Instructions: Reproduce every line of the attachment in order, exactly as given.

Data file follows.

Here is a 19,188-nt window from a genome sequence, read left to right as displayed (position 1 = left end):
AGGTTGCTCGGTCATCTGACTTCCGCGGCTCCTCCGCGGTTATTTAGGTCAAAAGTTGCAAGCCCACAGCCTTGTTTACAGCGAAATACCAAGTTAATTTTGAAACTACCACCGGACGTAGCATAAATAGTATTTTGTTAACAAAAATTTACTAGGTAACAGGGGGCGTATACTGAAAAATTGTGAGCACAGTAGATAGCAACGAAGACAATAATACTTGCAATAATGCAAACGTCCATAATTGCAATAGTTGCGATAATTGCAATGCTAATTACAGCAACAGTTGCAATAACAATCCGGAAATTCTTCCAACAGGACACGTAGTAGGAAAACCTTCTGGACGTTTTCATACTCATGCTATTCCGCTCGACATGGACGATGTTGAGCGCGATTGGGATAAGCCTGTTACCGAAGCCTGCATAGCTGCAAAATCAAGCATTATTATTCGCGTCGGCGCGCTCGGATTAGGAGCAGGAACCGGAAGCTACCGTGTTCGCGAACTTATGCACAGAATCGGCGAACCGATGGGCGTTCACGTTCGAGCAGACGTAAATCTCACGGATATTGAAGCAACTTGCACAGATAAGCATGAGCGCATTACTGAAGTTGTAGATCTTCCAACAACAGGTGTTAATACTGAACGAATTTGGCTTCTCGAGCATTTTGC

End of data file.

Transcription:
Here is a 19,188-nt window from a genome sequence, read left to right as displayed (position 1 = left end):
AGGTTGCTCGGTCATCTGACTTCCGCGGCTCCTCCGCGGTTATTTAGGTCAAAAGTTGCAAGCCCACAGCCTTGTTTACAGCGAAATACCAAGTTAATTTTGAAACTACCACCGGACGTAGCATAAATAGTATTTTGTTAACAAAAATTTACTAGGTAACAGGGGGCGTATACTGAAAAATTGTGAGCACAGTAGATAGCAACGAAGACAATAATACTTGCAATAATGCAAACGTCCATAATTGCAATAGTTGCGATAATTGCAATGCTAATTACAGCAACAGTTGCAATAACAATCCGGAAATTCTTCCAACAGGACACGTAGTAGGAAAACCTTCTGGACGTTTTCATACTCATGCTATTCCGCTCGACATGGACGATGTTGAGCGCGATTGGGATAAGCCTGTTACCGAAGCCTGCATAGCTGCAAAATCAAGCATTATTATTCGCGTCGGCGCGCTCGGATTAGGAGCAGGAACCGGAAGCTACCGTGTTCGCGAACTTATGCACAGAATCGGCGAACCGATGGGCGTTCACGTTCGAGCAGACGTAAATCTCACGGATATTGAAGCAACTTGCACAGATAAGCATGAGCGCATTACTGAAGTTGTAGATCTTCCAACAACAGGTGTTAATACTGAACGAATTTGGCTTCTCGAGCATTTTGC